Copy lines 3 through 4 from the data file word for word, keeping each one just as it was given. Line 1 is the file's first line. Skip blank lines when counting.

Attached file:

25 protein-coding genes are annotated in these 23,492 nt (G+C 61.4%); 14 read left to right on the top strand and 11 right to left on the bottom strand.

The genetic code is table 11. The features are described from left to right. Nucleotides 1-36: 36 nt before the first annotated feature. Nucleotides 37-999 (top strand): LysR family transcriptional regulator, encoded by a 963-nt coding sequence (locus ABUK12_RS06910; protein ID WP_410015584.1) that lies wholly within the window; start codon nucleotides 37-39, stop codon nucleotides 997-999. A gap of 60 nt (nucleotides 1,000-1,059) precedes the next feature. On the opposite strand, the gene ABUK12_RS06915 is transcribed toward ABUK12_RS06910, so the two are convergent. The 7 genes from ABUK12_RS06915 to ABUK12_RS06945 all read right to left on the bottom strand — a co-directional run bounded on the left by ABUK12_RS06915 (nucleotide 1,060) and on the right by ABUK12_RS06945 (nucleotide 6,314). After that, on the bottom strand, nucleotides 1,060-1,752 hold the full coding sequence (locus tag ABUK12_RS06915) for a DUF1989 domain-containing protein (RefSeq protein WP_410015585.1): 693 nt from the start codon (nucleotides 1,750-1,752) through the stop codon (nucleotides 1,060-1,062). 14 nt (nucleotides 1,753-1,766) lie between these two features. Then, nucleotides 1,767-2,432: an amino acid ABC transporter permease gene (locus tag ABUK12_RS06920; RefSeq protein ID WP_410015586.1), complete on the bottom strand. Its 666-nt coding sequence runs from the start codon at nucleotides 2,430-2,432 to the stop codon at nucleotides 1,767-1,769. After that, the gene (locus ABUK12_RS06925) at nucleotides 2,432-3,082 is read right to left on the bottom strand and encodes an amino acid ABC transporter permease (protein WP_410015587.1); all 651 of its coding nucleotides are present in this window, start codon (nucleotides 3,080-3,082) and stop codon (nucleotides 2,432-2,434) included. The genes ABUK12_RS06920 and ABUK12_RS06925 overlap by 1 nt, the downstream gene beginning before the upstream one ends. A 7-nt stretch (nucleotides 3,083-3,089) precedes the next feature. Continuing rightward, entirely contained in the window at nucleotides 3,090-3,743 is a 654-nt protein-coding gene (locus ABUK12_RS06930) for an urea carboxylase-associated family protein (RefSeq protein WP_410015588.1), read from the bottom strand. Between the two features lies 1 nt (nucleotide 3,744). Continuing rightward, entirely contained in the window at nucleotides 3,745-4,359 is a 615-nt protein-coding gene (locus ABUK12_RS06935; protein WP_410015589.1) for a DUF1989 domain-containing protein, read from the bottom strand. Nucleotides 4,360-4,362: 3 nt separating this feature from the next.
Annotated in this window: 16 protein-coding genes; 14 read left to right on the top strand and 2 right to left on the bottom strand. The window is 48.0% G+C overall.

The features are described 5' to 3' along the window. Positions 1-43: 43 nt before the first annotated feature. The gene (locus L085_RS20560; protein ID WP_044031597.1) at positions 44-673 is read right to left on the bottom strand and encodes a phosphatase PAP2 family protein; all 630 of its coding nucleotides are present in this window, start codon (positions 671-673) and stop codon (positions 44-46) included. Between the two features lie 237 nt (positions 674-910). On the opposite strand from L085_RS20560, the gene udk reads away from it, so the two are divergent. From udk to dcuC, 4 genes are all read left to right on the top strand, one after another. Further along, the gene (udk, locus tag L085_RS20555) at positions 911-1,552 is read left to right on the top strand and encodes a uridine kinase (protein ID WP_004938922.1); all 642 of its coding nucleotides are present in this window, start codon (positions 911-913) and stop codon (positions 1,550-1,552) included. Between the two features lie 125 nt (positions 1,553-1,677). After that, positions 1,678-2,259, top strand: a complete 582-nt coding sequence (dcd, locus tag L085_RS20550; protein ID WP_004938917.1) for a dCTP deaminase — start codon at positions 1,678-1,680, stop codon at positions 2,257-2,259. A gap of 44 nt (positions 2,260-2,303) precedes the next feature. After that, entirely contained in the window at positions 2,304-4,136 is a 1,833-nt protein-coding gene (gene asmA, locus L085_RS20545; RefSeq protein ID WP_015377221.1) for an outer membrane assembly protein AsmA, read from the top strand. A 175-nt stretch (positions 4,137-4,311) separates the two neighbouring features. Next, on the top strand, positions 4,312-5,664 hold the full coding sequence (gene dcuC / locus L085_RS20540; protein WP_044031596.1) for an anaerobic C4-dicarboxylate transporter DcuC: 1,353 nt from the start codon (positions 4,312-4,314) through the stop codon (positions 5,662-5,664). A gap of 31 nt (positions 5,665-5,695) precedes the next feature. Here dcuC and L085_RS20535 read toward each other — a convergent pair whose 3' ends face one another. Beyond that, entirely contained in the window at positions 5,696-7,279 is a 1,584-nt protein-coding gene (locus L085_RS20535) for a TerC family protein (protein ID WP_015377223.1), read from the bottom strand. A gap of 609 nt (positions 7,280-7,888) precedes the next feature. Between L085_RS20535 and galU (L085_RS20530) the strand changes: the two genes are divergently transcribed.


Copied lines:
Annotated in this window: 16 protein-coding genes; 14 read left to right on the top strand and 2 right to left on the bottom strand. The window is 48.0% G+C overall.

The features are described 5' to 3' along the window. Positions 1-43: 43 nt before the first annotated feature. The gene (locus L085_RS20560; protein ID WP_044031597.1) at positions 44-673 is read right to left on the bottom strand and encodes a phosphatase PAP2 family protein; all 630 of its coding nucleotides are present in this window, start codon (positions 671-673) and stop codon (positions 44-46) included. Between the two features lie 237 nt (positions 674-910). On the opposite strand from L085_RS20560, the gene udk reads away from it, so the two are divergent. From udk to dcuC, 4 genes are all read left to right on the top strand, one after another. Further along, the gene (udk, locus tag L085_RS20555) at positions 911-1,552 is read left to right on the top strand and encodes a uridine kinase (protein ID WP_004938922.1); all 642 of its coding nucleotides are present in this window, start codon (positions 911-913) and stop codon (positions 1,550-1,552) included. Between the two features lie 125 nt (positions 1,553-1,677). After that, positions 1,678-2,259, top strand: a complete 582-nt coding sequence (dcd, locus tag L085_RS20550; protein ID WP_004938917.1) for a dCTP deaminase — start codon at positions 1,678-1,680, stop codon at positions 2,257-2,259. A gap of 44 nt (positions 2,260-2,303) precedes the next feature. After that, entirely contained in the window at positions 2,304-4,136 is a 1,833-nt protein-coding gene (gene asmA, locus L085_RS20545; RefSeq protein ID WP_015377221.1) for an outer membrane assembly protein AsmA, read from the top strand. A 175-nt stretch (positions 4,137-4,311) separates the two neighbouring features. Next, on the top strand, positions 4,312-5,664 hold the full coding sequence (gene dcuC / locus L085_RS20540; protein WP_044031596.1) for an anaerobic C4-dicarboxylate transporter DcuC: 1,353 nt from the start codon (positions 4,312-4,314) through the stop codon (positions 5,662-5,664). A gap of 31 nt (positions 5,665-5,695) precedes the next feature. Here dcuC and L085_RS20535 read toward each other — a convergent pair whose 3' ends face one another. Beyond that, entirely contained in the window at positions 5,696-7,279 is a 1,584-nt protein-coding gene (locus L085_RS20535) for a TerC family protein (protein ID WP_015377223.1), read from the bottom strand. A gap of 609 nt (positions 7,280-7,888) precedes the next feature. Between L085_RS20535 and galU (L085_RS20530) the strand changes: the two genes are divergently transcribed.